Germany Weathers Darkest Winter in 43 Years
The days may be getting longer, but there's still not a hint of springtime sunshine in Germany. Weather data shows that this winter has been the gloomiest in 43 years. If the sun doesn't start shining soon, it will be the darkest winter on record.
26 January, 2013
Winter in Germany is typically a grim affair, dark and steeped in the kind of chilly damp that goes straight to the bones -- and, unhappily, to the psyche. But many residents feel that this winter has been particularly hard to bear.
Meteorologists say that's because it has been the darkest winter in more than four decades. Less than an average of 100 hours of sunshine have been recorded so far over the course of the meteorological winter, which runs from December through February, said National Meteorological Service (DWD) spokesman Gerhard Lux on Monday. The winter average is an already measly 160 hours of sun.
That makes it the gloomiest winter in at least 43 years. The winter of 1970, with an average of just 104 hours of sunshine, was the bleakest since records began in 1951. But if the sun fails to show itself much more this year, the winter of 2012-2013, will "probably reach a new all-time low," Lux told news agency AFP.
To make matters worse, the weather has become progressively gloomier since winter began. While sunshine levels nationwide were 10 percent below average in December, they dropped to 50 percent in December and are between 60 and 70 percent so far for February.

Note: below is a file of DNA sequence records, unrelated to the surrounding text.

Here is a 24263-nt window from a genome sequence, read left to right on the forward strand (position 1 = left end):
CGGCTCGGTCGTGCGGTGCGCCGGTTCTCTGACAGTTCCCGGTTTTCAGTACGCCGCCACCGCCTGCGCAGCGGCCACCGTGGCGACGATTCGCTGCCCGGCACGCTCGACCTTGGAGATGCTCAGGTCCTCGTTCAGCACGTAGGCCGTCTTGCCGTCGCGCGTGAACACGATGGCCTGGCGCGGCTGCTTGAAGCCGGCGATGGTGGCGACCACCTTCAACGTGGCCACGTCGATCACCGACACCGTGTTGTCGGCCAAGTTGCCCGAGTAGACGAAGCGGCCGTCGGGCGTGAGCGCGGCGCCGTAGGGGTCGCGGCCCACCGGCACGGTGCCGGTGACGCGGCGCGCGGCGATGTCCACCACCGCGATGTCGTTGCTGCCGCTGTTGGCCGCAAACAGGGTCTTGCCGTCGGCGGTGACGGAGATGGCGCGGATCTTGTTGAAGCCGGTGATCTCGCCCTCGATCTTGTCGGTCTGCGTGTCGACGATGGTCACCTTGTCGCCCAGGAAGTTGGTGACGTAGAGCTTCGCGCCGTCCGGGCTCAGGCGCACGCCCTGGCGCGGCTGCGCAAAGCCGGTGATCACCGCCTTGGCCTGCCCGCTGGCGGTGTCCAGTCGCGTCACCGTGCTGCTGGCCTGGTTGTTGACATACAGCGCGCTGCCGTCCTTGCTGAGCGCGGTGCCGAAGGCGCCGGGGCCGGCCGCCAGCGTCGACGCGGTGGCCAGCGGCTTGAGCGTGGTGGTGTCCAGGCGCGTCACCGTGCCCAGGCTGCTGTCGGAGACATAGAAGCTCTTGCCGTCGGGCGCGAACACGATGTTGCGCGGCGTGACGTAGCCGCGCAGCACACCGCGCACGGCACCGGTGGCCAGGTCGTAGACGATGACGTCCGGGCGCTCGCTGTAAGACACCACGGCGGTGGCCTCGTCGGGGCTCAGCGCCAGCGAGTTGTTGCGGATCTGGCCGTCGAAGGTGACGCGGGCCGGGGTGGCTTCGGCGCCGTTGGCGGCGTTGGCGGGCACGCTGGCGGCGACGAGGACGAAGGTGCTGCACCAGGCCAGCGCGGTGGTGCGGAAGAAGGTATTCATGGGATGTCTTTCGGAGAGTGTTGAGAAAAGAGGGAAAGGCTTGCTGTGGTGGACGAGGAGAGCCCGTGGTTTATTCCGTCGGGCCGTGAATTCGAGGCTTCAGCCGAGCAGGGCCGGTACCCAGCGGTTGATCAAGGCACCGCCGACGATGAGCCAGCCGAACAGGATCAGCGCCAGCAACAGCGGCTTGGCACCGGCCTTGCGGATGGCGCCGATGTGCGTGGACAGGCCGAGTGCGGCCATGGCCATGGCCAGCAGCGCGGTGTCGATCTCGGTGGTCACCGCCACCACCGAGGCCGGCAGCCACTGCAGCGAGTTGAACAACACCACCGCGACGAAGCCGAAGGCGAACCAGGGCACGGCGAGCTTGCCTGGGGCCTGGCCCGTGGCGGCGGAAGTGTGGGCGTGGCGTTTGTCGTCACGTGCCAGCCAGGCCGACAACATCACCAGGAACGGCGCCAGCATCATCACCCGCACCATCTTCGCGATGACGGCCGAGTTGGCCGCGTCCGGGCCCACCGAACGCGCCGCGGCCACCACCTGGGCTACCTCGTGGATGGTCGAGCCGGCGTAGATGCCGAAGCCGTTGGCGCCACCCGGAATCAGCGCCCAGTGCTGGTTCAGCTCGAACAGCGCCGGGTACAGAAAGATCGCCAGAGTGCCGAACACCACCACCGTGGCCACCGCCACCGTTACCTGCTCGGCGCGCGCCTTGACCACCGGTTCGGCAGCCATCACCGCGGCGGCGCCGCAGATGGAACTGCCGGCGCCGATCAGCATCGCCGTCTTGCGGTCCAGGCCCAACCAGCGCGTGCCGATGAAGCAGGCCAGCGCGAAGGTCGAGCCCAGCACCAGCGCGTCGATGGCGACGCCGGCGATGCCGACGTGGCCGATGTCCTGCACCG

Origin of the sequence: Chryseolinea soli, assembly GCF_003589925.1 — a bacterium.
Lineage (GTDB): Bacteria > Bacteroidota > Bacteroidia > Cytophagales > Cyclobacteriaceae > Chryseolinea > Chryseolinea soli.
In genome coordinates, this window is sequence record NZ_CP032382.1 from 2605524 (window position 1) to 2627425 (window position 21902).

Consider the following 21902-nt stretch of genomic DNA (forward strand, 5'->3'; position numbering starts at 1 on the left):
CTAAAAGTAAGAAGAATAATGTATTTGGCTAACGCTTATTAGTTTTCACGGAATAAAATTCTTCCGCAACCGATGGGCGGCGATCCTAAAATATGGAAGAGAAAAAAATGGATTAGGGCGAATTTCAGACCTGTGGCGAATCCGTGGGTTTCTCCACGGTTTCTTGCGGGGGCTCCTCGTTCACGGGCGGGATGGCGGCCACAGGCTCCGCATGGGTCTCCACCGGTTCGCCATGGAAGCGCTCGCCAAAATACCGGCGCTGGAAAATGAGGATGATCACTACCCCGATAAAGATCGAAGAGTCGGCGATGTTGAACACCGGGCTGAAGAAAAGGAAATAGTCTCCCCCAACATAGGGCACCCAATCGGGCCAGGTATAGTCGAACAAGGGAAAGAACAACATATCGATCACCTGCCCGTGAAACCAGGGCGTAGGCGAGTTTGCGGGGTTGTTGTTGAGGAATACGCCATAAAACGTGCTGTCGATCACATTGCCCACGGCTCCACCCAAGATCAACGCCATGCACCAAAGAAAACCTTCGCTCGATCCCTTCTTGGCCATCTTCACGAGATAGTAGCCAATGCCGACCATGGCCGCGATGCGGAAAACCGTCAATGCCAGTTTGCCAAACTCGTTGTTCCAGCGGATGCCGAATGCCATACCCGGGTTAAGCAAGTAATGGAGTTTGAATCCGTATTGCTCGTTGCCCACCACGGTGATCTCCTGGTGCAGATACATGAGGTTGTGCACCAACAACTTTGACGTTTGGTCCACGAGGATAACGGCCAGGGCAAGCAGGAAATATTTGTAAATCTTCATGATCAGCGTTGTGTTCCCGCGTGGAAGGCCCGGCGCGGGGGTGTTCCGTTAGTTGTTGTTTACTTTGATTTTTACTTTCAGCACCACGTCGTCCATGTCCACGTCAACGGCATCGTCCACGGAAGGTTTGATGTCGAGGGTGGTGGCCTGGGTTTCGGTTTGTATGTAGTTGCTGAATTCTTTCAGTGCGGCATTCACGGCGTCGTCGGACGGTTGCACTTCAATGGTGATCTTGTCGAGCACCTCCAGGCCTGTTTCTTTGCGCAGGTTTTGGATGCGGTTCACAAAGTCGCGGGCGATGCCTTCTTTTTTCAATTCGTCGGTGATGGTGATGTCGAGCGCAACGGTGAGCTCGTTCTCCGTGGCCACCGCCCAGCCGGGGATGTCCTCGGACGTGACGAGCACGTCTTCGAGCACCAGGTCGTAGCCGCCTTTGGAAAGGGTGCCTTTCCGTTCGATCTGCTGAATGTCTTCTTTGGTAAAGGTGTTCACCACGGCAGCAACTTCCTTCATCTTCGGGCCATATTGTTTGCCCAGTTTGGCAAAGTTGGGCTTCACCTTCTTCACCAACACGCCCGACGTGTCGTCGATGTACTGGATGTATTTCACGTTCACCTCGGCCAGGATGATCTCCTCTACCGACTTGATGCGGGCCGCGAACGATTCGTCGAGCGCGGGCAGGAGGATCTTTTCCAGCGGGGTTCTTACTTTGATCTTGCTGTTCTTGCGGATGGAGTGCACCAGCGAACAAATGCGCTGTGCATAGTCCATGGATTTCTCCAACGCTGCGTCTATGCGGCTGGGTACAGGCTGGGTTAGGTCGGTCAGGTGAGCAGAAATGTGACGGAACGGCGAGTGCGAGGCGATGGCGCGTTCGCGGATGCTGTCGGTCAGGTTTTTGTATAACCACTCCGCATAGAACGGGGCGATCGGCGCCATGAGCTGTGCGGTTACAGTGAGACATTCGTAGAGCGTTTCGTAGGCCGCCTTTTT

The Winter Blues
Newspaper headlines have reflected the desperation of many depressed German residents, lamenting "Where Is Spring?" and "When Will Winter Finally End?"
But sunlight is nowhere in sight before meteorological winter officially ends at the end of February, says DWD spokesman Lux, with more cloud cover, snow, drizzle and rain expected for at least the next week.
Light deprivation can have a serious effect on the human body, leading to what is known as seasonal affective disorder (SAD) or the "winter blues." But those feeling down should resist the urge to hide under the covers at home and go and exercise outside instead, DWD biometeorologist Christina Koppe-Schaller told AFP.
Even under cloudy skies, there is enough light to encourage the production of the mood-regulating neurotransmitter serotonin in the body. "The eye takes in sunshine for hormone production," she explains. But if it gets too little natural light, the result can be lethargy and depression.
"Those who remain on the sofa are just pulling themselves down further," she says.